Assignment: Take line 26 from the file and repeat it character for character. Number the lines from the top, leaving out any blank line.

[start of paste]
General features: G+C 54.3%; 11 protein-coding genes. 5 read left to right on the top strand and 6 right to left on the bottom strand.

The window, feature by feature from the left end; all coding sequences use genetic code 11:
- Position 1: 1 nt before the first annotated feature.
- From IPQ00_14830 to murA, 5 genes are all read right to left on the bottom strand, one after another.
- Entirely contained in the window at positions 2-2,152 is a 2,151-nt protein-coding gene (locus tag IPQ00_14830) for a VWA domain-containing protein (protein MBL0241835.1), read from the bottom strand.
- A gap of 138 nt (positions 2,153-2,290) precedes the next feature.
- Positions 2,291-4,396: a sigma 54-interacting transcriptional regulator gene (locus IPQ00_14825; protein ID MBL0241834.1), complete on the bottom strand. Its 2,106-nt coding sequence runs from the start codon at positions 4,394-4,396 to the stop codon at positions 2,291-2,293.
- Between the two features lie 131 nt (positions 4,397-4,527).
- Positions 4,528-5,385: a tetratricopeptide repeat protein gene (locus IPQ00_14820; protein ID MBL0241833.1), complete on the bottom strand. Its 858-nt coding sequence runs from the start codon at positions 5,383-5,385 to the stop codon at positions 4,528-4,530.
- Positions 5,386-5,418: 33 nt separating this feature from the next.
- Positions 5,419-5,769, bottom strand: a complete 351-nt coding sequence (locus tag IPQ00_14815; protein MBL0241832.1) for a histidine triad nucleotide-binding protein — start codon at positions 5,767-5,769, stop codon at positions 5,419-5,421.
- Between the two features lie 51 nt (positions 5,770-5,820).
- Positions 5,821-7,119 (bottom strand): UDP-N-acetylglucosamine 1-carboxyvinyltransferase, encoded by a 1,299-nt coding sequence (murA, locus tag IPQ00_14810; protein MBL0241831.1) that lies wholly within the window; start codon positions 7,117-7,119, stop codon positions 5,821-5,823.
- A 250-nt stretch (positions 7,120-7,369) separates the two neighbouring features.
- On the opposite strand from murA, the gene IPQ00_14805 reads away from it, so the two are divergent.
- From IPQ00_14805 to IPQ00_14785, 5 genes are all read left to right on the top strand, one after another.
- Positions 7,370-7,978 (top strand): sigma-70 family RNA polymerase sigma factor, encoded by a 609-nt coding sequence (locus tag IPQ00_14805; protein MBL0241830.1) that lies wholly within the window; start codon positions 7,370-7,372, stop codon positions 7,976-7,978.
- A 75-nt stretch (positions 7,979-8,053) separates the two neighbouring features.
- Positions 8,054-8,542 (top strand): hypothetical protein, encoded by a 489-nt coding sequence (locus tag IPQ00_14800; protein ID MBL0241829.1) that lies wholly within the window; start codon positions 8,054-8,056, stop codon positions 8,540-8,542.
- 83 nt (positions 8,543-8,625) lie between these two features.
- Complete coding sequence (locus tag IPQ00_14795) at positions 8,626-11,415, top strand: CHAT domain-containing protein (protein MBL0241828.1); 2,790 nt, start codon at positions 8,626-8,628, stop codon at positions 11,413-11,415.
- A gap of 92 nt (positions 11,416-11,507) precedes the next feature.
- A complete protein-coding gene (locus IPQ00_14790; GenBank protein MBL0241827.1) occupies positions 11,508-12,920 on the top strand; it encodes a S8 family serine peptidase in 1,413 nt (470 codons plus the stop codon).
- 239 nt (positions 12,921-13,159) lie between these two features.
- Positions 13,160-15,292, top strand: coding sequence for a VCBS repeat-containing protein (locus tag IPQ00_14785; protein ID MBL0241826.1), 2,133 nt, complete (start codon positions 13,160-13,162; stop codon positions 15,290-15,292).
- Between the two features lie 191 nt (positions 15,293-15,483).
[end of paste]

- Between the two features lie 191 nt (positions 15,293-15,483).